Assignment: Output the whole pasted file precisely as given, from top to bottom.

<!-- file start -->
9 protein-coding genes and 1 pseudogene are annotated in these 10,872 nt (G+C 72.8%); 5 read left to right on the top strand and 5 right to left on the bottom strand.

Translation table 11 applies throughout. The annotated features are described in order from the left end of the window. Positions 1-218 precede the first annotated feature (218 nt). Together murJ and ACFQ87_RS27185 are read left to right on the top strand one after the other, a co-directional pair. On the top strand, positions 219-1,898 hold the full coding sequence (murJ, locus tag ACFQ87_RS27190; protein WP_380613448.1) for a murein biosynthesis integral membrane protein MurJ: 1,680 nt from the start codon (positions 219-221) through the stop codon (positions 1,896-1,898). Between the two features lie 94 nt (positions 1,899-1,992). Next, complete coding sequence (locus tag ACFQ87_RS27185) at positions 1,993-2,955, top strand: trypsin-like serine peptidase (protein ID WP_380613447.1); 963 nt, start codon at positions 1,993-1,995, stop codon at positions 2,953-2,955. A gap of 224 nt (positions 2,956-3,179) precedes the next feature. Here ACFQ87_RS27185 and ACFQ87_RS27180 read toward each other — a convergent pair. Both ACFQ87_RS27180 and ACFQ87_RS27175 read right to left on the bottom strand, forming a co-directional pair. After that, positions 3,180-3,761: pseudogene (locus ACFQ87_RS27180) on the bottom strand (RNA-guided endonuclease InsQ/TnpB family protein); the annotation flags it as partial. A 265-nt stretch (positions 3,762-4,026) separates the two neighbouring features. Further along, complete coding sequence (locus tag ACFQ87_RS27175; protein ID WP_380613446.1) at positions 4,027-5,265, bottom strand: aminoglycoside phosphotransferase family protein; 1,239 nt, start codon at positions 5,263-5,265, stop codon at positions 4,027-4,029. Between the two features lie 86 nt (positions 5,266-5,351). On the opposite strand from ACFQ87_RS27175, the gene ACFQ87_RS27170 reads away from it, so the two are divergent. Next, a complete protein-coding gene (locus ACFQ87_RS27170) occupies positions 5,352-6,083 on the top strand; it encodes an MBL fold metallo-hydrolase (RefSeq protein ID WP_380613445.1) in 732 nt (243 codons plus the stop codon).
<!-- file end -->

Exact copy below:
9 protein-coding genes and 1 pseudogene are annotated in these 10,872 nt (G+C 72.8%); 5 read left to right on the top strand and 5 right to left on the bottom strand.

Translation table 11 applies throughout. The annotated features are described in order from the left end of the window. Positions 1-218 precede the first annotated feature (218 nt). Together murJ and ACFQ87_RS27185 are read left to right on the top strand one after the other, a co-directional pair. On the top strand, positions 219-1,898 hold the full coding sequence (murJ, locus tag ACFQ87_RS27190; protein WP_380613448.1) for a murein biosynthesis integral membrane protein MurJ: 1,680 nt from the start codon (positions 219-221) through the stop codon (positions 1,896-1,898). Between the two features lie 94 nt (positions 1,899-1,992). Next, complete coding sequence (locus tag ACFQ87_RS27185) at positions 1,993-2,955, top strand: trypsin-like serine peptidase (protein ID WP_380613447.1); 963 nt, start codon at positions 1,993-1,995, stop codon at positions 2,953-2,955. A gap of 224 nt (positions 2,956-3,179) precedes the next feature. Here ACFQ87_RS27185 and ACFQ87_RS27180 read toward each other — a convergent pair. Both ACFQ87_RS27180 and ACFQ87_RS27175 read right to left on the bottom strand, forming a co-directional pair. After that, positions 3,180-3,761: pseudogene (locus ACFQ87_RS27180) on the bottom strand (RNA-guided endonuclease InsQ/TnpB family protein); the annotation flags it as partial. A 265-nt stretch (positions 3,762-4,026) separates the two neighbouring features. Further along, complete coding sequence (locus tag ACFQ87_RS27175; protein ID WP_380613446.1) at positions 4,027-5,265, bottom strand: aminoglycoside phosphotransferase family protein; 1,239 nt, start codon at positions 5,263-5,265, stop codon at positions 4,027-4,029. Between the two features lie 86 nt (positions 5,266-5,351). On the opposite strand from ACFQ87_RS27175, the gene ACFQ87_RS27170 reads away from it, so the two are divergent. Next, a complete protein-coding gene (locus ACFQ87_RS27170) occupies positions 5,352-6,083 on the top strand; it encodes an MBL fold metallo-hydrolase (RefSeq protein ID WP_380613445.1) in 732 nt (243 codons plus the stop codon).